Yes, they do. Reproduction of almost all snakes occurs sexually. Only certain species have the ability to parthenogenesis. Reproduction in them is carried out without the participation of a male. Rare exceptions are snake-hermaphrodites. In some cases these individuals act as males, and in others as females. The existence in nature of such snakes is quite effective for the species as a whole. In most species it is quite difficult to distinguish a female from a male. Among the visible differences can be noted the size of the body. Male snakes are usually larger than females.
The mating season begins in the spring. The courtship of males for females, in view of the external characteristics of snakes, is quite simple. The female selects a specific secret in the mating season, the smell of which attracts males. The male crawls along her trail, catches up and tries to stop her, blocking her path.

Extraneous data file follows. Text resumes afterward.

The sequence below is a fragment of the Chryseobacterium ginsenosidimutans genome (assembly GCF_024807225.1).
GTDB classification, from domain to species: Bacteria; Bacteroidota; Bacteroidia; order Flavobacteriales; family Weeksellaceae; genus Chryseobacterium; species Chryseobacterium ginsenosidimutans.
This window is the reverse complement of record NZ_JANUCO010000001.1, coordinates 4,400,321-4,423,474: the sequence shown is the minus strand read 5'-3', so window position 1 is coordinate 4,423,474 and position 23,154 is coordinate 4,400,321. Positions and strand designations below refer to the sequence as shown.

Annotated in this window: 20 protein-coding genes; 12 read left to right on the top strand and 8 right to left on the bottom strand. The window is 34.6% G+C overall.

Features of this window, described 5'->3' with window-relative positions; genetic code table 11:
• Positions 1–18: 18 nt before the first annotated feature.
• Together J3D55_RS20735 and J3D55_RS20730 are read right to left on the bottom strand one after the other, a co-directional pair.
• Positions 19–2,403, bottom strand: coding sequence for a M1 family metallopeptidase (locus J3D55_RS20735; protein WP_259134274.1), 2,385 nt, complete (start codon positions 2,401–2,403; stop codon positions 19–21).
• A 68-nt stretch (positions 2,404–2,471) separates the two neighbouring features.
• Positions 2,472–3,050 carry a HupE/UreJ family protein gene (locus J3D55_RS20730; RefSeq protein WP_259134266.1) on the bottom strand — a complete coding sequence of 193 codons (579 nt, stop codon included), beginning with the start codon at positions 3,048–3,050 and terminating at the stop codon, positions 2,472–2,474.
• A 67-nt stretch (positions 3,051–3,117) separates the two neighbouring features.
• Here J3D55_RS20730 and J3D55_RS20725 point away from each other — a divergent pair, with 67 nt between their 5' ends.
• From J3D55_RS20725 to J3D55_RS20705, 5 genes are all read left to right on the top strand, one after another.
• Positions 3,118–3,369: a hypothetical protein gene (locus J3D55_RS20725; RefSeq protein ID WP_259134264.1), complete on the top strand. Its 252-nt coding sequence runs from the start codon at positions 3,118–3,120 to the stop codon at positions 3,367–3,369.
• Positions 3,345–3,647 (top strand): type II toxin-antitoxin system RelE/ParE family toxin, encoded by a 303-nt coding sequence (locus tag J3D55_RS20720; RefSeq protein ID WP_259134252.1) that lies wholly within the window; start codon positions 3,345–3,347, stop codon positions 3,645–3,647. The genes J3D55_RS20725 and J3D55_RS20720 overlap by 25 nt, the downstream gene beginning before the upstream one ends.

Sometimes snakes can observe behavior, something that resembles affection. The male begins to cuddle up to the female, crawl with it together, repeating all its bends. Some even stroke it with their own head. Males of some species of snakes exhibit aggression. They can bite the female by the back or neck. Before pairing, you can observe marriage tournaments.
Numerical superiority of males guarantees the fertilization of each female in a short period. This is especially important for those snakes that inhabit the northern latitudes. Marriage tournaments can occur in the presence of a female. She externally watches the struggle. But the main purpose of the snake ritual is not to show its power to the female. The task of the male is to drive the opponent out. The presence of a female is not necessary at all. Tournaments for snakes occur not because it is nearby, but at each meeting of males in the mating season.